Prior to export, the exporter should be required to notify the export quality and inspection agency of his intention to export in accordance with the provisions of the export processed fruits and vegetables regulations and on the prescribed "Notice of Intention to Export" form.
The notice should be submitted in sufficient time before the shipment date to enable the product to be inspected satisfactorily; the intensity of inspection depending on the original state of the product, the conditions under which it has been stored and the length of storage. When product is approved, the agency will issue the exporter an "Export Permit" authorizing Custom's clearance of the product.
Customers and consumers expect the labelling on food to be a true description of what they are buying.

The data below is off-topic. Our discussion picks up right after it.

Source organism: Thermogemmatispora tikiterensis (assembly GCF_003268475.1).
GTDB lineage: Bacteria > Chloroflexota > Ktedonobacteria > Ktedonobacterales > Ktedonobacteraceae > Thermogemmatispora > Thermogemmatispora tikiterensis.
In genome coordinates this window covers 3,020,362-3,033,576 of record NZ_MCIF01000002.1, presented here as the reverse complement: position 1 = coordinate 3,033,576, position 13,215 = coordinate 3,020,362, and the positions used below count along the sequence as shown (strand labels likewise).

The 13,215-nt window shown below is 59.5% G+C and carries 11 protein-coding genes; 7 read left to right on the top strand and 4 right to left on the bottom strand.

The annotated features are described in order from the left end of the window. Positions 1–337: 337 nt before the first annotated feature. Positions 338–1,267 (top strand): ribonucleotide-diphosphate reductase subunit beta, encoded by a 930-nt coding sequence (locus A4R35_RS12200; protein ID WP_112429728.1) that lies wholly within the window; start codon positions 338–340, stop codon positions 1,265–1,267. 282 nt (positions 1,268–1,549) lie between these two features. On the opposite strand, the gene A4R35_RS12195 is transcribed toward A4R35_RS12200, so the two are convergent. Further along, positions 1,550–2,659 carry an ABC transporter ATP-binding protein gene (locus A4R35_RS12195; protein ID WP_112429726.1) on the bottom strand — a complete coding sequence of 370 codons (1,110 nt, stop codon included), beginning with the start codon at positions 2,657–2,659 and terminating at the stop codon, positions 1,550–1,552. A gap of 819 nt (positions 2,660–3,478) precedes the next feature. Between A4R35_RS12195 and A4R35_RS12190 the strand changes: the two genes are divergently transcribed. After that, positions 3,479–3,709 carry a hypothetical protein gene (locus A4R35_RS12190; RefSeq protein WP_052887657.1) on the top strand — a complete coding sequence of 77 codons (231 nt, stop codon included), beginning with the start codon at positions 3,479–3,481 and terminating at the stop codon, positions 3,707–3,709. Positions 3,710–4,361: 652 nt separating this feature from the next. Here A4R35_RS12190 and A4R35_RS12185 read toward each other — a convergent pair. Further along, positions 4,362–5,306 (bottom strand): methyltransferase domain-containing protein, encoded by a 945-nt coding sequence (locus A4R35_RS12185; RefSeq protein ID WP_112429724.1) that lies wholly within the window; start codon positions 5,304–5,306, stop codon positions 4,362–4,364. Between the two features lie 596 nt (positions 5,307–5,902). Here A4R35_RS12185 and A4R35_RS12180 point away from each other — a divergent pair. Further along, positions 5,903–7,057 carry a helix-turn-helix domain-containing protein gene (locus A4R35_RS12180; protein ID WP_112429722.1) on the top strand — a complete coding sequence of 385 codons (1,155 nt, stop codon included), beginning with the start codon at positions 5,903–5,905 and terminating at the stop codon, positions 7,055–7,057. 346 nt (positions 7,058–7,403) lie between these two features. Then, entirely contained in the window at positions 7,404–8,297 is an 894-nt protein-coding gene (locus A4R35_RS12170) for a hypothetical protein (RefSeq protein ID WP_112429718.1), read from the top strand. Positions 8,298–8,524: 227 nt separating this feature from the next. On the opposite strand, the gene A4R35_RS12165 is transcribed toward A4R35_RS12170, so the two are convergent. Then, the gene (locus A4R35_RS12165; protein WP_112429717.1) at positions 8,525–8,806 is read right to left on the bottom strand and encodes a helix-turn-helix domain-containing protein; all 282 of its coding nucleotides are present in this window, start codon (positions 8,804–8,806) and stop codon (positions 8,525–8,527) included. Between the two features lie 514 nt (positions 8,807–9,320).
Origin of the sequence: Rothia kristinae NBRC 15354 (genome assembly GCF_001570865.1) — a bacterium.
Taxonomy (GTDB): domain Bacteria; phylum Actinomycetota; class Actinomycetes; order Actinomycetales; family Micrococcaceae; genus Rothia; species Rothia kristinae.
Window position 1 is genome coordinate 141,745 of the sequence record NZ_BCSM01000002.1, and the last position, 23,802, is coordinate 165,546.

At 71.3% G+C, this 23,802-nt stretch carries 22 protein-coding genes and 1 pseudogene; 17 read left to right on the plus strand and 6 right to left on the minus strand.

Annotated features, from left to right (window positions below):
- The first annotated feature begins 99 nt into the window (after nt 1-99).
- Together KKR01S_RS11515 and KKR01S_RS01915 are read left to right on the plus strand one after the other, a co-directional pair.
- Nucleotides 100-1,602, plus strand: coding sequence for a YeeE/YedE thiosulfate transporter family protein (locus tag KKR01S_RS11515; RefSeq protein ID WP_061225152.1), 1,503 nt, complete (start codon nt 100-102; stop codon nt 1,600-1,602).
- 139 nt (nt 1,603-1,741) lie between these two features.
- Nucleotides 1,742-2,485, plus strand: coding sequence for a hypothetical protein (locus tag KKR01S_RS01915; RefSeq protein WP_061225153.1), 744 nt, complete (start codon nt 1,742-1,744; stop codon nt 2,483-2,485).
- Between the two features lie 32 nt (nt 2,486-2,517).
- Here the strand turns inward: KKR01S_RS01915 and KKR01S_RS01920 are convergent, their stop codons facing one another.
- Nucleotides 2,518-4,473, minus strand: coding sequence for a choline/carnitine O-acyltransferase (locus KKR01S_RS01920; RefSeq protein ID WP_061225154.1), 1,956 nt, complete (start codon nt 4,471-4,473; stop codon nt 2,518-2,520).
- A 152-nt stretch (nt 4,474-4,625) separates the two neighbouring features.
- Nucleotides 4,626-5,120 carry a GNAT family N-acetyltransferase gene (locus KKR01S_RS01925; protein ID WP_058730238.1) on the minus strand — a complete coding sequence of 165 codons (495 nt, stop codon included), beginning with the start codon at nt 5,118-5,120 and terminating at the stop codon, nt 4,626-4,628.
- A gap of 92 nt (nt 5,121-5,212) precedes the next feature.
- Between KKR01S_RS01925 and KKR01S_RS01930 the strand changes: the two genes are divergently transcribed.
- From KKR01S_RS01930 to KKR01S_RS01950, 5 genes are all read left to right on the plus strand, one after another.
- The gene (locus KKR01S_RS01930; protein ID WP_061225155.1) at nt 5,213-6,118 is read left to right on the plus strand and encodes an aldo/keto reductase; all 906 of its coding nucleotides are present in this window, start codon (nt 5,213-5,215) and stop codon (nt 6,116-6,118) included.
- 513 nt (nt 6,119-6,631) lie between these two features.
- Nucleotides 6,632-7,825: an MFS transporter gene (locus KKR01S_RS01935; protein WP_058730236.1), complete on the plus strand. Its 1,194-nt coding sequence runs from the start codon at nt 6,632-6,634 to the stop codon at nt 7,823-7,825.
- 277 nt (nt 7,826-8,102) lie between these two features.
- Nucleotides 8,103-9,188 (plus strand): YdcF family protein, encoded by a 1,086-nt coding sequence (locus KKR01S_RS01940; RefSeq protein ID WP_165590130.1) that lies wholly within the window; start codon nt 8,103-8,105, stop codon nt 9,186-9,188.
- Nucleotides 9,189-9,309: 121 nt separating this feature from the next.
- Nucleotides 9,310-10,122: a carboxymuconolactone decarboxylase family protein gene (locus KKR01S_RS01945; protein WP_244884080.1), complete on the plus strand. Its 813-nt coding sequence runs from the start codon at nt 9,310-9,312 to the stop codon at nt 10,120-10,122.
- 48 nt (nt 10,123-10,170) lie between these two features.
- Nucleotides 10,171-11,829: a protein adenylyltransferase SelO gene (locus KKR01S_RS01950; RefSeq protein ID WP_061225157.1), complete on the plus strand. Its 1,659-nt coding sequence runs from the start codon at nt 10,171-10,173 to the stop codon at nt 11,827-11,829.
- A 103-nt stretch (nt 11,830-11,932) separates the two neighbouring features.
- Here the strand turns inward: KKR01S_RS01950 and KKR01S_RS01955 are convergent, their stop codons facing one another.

Misleading or fraudulent labelling is an unfair trade practice that cannot be tolerated. Most countries now have labelling laws stipulating how foods are to be labelled and what information labels must contain. Most, if not all of those laws have in common requirement that the label should bear:
In addition, labels may also be required to include, amongst other things, the country of origin, date of manufacture or packing, a use-by or expiry date, nutritional qualities or values of the food, storage directions, a quality grade and directions for preparing the food.
More frequently than is often realized, consignments of food exports arriving on foreign markets are not permitted entry because the labelling does not comply with the mandatory requirements of the importing country.